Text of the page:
also lived at Martham
House, Sutfield House, and Moregrove
Manor. Peter started
with Robert Rising and Ann Manship. They
were from West Somerton and Robert had inherited the
family estate from his father and grandfather but from
the point of view of inter-related Martham families
they provided the Rising foundations by having 14
children. Not all of them married of course
but they give a glimpse of how their marriages
spread the Rising wings to others in and around the
village in those days.
Rising was their 8th child, born in 1775 at West
Somerton. He married twice. Sarah Sowells in 1804 and
then Mary Clementina Garnham in 1827. The Garnhams
were another large landowning family from Itteringham
near Aylsham and again the marriage joined two farming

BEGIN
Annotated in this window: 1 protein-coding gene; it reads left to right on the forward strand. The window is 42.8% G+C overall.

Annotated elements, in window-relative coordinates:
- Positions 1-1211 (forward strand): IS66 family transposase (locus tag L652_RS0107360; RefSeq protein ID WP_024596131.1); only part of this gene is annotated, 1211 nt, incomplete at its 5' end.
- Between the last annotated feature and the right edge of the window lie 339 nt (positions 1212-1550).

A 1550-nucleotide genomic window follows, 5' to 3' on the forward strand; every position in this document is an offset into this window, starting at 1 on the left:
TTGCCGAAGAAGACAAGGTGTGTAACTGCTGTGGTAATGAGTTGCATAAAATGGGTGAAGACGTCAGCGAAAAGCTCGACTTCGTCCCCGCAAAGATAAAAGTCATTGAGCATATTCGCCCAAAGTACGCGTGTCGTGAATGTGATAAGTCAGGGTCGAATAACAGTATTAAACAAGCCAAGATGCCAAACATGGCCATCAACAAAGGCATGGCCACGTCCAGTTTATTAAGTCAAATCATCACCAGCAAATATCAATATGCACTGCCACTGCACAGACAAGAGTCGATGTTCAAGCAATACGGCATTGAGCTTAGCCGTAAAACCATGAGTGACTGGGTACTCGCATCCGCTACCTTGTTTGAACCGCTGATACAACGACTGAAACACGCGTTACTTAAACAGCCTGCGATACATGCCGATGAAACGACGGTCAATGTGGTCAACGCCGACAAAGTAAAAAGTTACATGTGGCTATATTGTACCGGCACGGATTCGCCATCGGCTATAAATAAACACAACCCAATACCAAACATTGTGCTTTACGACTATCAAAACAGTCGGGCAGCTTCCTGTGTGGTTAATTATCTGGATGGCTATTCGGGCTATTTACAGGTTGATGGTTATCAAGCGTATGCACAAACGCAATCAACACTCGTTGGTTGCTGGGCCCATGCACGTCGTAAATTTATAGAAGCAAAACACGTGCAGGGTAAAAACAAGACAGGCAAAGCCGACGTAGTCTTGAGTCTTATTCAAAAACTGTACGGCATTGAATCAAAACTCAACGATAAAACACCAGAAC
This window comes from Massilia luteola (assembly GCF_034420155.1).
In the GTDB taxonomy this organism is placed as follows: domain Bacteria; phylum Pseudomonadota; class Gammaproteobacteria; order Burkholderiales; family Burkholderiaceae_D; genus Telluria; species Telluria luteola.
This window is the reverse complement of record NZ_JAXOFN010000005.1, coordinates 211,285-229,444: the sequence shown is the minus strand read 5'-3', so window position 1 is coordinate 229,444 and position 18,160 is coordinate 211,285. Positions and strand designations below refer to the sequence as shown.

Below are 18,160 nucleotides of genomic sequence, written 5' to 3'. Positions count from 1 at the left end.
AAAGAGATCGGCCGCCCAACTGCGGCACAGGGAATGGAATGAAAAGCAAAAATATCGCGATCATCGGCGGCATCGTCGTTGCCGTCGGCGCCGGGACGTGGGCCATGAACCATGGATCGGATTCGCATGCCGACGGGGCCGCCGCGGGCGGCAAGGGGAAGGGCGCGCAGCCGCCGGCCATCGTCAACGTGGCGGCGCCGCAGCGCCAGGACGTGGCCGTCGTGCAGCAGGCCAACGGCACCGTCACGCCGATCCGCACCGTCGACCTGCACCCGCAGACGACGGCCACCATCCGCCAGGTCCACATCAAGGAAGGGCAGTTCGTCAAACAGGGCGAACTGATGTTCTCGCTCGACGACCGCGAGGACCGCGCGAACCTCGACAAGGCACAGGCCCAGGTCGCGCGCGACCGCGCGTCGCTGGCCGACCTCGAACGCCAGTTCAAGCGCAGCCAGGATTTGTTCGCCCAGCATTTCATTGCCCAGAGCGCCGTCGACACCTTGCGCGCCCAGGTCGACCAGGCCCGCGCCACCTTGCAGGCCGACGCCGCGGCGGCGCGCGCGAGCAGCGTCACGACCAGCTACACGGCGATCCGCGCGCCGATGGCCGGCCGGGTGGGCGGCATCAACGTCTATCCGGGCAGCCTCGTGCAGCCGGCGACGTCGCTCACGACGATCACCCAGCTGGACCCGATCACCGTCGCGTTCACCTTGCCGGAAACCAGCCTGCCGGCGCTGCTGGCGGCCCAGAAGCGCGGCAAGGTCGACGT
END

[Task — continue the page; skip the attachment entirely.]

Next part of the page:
dynasties. There are 10 Garnhams buried at
St Mary’s. Later in their life it is believed
that Benjamin and Mary lived at Moregrove Manor. His
grave with his two wives is at St Mary's.
Rising, the 2nd child of Robert and Ann was
married twice. The first time in 1792 to Mary Ann Page
of which very little is known and then much, much
later in 1841 to Elizabeth Howes. She was his house
keeper at Somerton Hall. By then he had had six
children with Elizabeth before they actually married.
Their children were therefore all
illegitimate: some were given the surname of
Howes but acknowledged to be William’s with the
addition of the middle name Rising. All the children
were born at Somerton but later in life William
and Elizabeth lived at Martham House where he
died in 1846.